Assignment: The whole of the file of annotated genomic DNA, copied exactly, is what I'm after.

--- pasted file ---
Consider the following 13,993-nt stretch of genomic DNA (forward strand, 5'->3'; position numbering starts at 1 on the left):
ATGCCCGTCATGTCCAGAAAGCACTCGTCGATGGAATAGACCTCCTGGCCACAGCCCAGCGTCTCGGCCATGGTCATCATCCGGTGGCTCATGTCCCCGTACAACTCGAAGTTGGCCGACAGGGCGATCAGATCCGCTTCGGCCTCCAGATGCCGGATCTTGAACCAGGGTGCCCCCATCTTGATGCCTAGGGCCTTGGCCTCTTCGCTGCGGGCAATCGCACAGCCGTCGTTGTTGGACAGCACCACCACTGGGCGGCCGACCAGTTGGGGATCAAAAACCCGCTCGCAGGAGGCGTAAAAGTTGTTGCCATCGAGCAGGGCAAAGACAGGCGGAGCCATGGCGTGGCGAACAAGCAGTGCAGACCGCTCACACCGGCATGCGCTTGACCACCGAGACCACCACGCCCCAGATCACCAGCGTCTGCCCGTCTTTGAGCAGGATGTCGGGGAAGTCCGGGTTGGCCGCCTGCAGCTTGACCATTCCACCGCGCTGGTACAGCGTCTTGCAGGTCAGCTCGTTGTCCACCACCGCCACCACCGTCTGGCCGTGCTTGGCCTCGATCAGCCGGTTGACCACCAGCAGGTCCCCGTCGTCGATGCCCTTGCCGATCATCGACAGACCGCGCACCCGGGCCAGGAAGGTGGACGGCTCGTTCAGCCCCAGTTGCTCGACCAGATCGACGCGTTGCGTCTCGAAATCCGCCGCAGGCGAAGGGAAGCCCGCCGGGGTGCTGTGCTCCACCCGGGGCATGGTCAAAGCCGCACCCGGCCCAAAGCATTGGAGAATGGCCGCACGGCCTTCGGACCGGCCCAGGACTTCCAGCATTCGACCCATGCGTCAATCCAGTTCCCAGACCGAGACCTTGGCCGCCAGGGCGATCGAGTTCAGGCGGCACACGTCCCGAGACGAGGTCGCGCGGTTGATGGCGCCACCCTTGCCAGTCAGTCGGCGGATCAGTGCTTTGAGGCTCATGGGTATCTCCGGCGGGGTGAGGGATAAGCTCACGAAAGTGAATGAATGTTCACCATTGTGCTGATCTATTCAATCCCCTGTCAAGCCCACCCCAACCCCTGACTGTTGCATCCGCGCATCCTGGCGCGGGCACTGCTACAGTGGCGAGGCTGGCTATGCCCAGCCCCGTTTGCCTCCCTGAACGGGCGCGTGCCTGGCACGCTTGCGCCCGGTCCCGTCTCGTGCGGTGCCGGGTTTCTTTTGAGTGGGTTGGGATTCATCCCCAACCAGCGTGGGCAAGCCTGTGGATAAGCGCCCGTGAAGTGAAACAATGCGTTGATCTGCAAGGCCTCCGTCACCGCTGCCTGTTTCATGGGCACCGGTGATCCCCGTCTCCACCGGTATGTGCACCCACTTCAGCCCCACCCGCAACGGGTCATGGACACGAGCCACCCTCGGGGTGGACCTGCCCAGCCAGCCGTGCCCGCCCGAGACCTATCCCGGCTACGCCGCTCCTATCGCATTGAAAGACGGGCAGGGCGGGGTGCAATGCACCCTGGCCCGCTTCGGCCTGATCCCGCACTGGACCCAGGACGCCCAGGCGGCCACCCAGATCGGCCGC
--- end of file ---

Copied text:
Consider the following 13,993-nt stretch of genomic DNA (forward strand, 5'->3'; position numbering starts at 1 on the left):
ATGCCCGTCATGTCCAGAAAGCACTCGTCGATGGAATAGACCTCCTGGCCACAGCCCAGCGTCTCGGCCATGGTCATCATCCGGTGGCTCATGTCCCCGTACAACTCGAAGTTGGCCGACAGGGCGATCAGATCCGCTTCGGCCTCCAGATGCCGGATCTTGAACCAGGGTGCCCCCATCTTGATGCCTAGGGCCTTGGCCTCTTCGCTGCGGGCAATCGCACAGCCGTCGTTGTTGGACAGCACCACCACTGGGCGGCCGACCAGTTGGGGATCAAAAACCCGCTCGCAGGAGGCGTAAAAGTTGTTGCCATCGAGCAGGGCAAAGACAGGCGGAGCCATGGCGTGGCGAACAAGCAGTGCAGACCGCTCACACCGGCATGCGCTTGACCACCGAGACCACCACGCCCCAGATCACCAGCGTCTGCCCGTCTTTGAGCAGGATGTCGGGGAAGTCCGGGTTGGCCGCCTGCAGCTTGACCATTCCACCGCGCTGGTACAGCGTCTTGCAGGTCAGCTCGTTGTCCACCACCGCCACCACCGTCTGGCCGTGCTTGGCCTCGATCAGCCGGTTGACCACCAGCAGGTCCCCGTCGTCGATGCCCTTGCCGATCATCGACAGACCGCGCACCCGGGCCAGGAAGGTGGACGGCTCGTTCAGCCCCAGTTGCTCGACCAGATCGACGCGTTGCGTCTCGAAATCCGCCGCAGGCGAAGGGAAGCCCGCCGGGGTGCTGTGCTCCACCCGGGGCATGGTCAAAGCCGCACCCGGCCCAAAGCATTGGAGAATGGCCGCACGGCCTTCGGACCGGCCCAGGACTTCCAGCATTCGACCCATGCGTCAATCCAGTTCCCAGACCGAGACCTTGGCCGCCAGGGCGATCGAGTTCAGGCGGCACACGTCCCGAGACGAGGTCGCGCGGTTGATGGCGCCACCCTTGCCAGTCAGTCGGCGGATCAGTGCTTTGAGGCTCATGGGTATCTCCGGCGGGGTGAGGGATAAGCTCACGAAAGTGAATGAATGTTCACCATTGTGCTGATCTATTCAATCCCCTGTCAAGCCCACCCCAACCCCTGACTGTTGCATCCGCGCATCCTGGCGCGGGCACTGCTACAGTGGCGAGGCTGGCTATGCCCAGCCCCGTTTGCCTCCCTGAACGGGCGCGTGCCTGGCACGCTTGCGCCCGGTCCCGTCTCGTGCGGTGCCGGGTTTCTTTTGAGTGGGTTGGGATTCATCCCCAACCAGCGTGGGCAAGCCTGTGGATAAGCGCCCGTGAAGTGAAACAATGCGTTGATCTGCAAGGCCTCCGTCACCGCTGCCTGTTTCATGGGCACCGGTGATCCCCGTCTCCACCGGTATGTGCACCCACTTCAGCCCCACCCGCAACGGGTCATGGACACGAGCCACCCTCGGGGTGGACCTGCCCAGCCAGCCGTGCCCGCCCGAGACCTATCCCGGCTACGCCGCTCCTATCGCATTGAAAGACGGGCAGGGCGGGGTGCAATGCACCCTGGCCCGCTTCGGCCTGATCCCGCACTGGACCCAGGACGCCCAGGCGGCCACCCAGATCGGCCGC